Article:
At least my parents, made of sterner stuff and determined to do their 'duty' could get to vote since their papers seemed to be in order. But, again nothing is that simple when it comes to exercising your franchise.
There was plenty of room on the ground floor of the school to house the EVM, but the ingenious Election Commission chose instead to locate it on the first floor, up two flights of steep stairs.
Try getting two 80-plus parents, one with a broken leg, up two flights.
With much huffing and puffing and apologies to other people being held up, we managed to scale the heights. To be confronted by a narrow, dark corridor, stinking of urine, crowded with people in a long queue and stiflingly hot.
This corridor led to a tiny room with one EVM and one incompetent polling officer. Into this sanctum sanctorum my parents got quick entry as senior citizens (thanks to helpful people in the queue and not to any EC official).
And there -- they inside and I outside -- spent another 30 minutes, gagging and perspiring, while several more bureaucratic procedures were gone through (for what purpose my parents were unable to explain -- they just did what they were told).
Had it not been for a neighbour who happened to be inside the room and helped them out, my mother said she would have walked out and patriotism be damned.
Meanwhile outside, the queue was getting restive. Just on the other side of a breeze block wall was a much larger space that seemed to be getting plenty of breeze. Why was the polling booth not located there, where there was more light and space, and the breeze would blow out the urine stench, irate voters were asking.
No one to answer, of course, except the lone policeman on duty who said he had been on duty since the day before and had not had even a cup of tea all morning as there was no one to relieve him.
There were plenty of press persons and cameras about downstairs but, of course, they were not there to record what the ordinary voter had to say and experience, but to get a shot of the inked finger of the film stars who frequent this polling station.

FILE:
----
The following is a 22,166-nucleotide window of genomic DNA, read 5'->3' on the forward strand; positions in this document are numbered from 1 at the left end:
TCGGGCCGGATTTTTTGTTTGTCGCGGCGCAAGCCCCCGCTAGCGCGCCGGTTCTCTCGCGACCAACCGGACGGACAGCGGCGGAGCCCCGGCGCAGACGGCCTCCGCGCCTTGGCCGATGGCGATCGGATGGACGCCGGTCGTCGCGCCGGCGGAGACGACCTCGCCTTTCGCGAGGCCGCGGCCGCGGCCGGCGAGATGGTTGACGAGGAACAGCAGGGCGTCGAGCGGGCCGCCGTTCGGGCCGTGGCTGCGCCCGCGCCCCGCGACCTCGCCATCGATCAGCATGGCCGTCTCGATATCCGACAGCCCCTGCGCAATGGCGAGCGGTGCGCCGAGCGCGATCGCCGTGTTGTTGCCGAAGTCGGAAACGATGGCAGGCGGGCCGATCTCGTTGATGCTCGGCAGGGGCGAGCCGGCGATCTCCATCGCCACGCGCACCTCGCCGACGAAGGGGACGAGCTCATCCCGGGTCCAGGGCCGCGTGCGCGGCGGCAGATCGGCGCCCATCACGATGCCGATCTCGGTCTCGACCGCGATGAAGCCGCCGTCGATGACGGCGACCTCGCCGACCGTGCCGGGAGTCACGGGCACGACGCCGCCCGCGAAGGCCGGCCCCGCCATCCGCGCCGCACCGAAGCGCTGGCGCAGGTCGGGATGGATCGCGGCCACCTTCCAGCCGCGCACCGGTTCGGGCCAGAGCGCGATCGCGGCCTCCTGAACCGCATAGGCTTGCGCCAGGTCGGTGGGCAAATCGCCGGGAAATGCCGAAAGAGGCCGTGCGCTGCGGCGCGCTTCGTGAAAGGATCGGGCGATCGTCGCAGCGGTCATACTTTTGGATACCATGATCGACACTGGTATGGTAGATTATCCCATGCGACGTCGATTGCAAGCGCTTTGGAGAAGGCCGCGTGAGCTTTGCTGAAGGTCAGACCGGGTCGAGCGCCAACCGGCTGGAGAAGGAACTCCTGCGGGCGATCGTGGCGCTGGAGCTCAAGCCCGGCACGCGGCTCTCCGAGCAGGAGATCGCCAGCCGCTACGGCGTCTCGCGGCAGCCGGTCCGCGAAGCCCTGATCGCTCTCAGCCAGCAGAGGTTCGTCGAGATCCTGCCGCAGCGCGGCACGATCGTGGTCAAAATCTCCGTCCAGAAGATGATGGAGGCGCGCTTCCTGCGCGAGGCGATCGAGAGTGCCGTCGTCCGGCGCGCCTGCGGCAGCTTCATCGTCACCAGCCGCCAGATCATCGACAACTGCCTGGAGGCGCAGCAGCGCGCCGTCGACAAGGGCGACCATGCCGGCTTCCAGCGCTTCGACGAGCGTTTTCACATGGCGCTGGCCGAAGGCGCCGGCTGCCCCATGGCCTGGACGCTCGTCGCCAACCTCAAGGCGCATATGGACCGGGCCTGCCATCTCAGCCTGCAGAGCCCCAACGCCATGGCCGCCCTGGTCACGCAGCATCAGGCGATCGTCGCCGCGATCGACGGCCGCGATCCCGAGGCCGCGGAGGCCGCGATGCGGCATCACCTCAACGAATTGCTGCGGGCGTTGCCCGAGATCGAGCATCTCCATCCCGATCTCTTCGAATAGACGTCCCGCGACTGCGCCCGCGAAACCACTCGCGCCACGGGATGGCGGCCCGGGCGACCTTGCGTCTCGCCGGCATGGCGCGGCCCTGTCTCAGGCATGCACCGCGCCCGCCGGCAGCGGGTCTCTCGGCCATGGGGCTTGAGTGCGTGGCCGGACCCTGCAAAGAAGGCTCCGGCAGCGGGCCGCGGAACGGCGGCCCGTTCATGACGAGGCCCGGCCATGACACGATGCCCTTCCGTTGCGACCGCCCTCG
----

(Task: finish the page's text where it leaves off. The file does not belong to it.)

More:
Altogether, it took us an hour to negotiate the obstacle course that is the great Indian electoral exercise.
Since then I have heard of other people who completed the process in a swift 10 minutes. And before you say it, yes, I know this is the greatest election exercise in the world and all said and done it passes off fairly smoothly.
Or does it? Is this yet another little myth we like to believe because we hate seeing the imperfections in the system?
In the Internet age, in the most sophisticated city in the country, why is the election process not easier?
Why do the old and the disabled have to struggle to cast their votes or be barred from casting them?
Why are hundreds of thousands of people mysteriously absent from the rolls?
The Election Commission is making out like this is the first time this has happened. Reference to newspaper reports of past elections will show this is nonsense.
We are also being blamed for not checking if our names are on the rolls beforehand. Once your name is on the election roll and you have voted, why is it necessary to check every time if you are still there?
I think we are just too complacent about our electoral system.
There is a lot that is very wrong with it. But so long as we continue to parrot the boring mantra of this being the greatest electoral exercise in the world, and show pictures of elephants and donkeys carrying ballot cases up steep and remote mountain slopes to prove how well we are coping, things are not going to change.
Next election let's just boycott the whole process en masse.
That is, if by then we have not been converted into a dictatorship and relieved of the bother of voting altogether by the guy widely expected to occupy the top job.
Image: A elderly person gets out to vote in Mumbai. Photograph: Sahil Salvi